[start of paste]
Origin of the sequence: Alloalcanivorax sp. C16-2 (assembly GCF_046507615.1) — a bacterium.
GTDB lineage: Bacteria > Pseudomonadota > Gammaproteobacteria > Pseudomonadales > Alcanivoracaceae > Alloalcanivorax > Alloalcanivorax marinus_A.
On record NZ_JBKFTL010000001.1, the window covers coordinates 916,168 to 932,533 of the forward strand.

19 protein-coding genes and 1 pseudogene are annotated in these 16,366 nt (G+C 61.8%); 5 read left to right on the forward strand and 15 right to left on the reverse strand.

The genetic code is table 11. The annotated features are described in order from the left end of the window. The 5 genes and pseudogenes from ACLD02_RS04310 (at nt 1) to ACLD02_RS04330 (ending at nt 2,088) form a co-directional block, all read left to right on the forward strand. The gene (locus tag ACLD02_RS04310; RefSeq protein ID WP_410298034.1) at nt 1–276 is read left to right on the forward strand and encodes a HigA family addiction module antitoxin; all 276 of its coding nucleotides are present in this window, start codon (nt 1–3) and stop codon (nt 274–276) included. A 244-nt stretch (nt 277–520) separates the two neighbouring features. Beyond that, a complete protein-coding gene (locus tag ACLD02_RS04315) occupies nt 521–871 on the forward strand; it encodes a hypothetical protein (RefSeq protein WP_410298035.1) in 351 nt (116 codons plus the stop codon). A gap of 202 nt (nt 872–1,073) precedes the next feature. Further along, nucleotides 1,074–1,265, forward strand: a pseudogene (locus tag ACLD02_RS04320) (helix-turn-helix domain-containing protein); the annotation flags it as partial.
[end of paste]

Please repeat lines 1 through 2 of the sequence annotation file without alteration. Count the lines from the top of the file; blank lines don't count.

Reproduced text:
Origin of the sequence: Alloalcanivorax sp. C16-2 (assembly GCF_046507615.1) — a bacterium.
GTDB lineage: Bacteria > Pseudomonadota > Gammaproteobacteria > Pseudomonadales > Alcanivoracaceae > Alloalcanivorax > Alloalcanivorax marinus_A.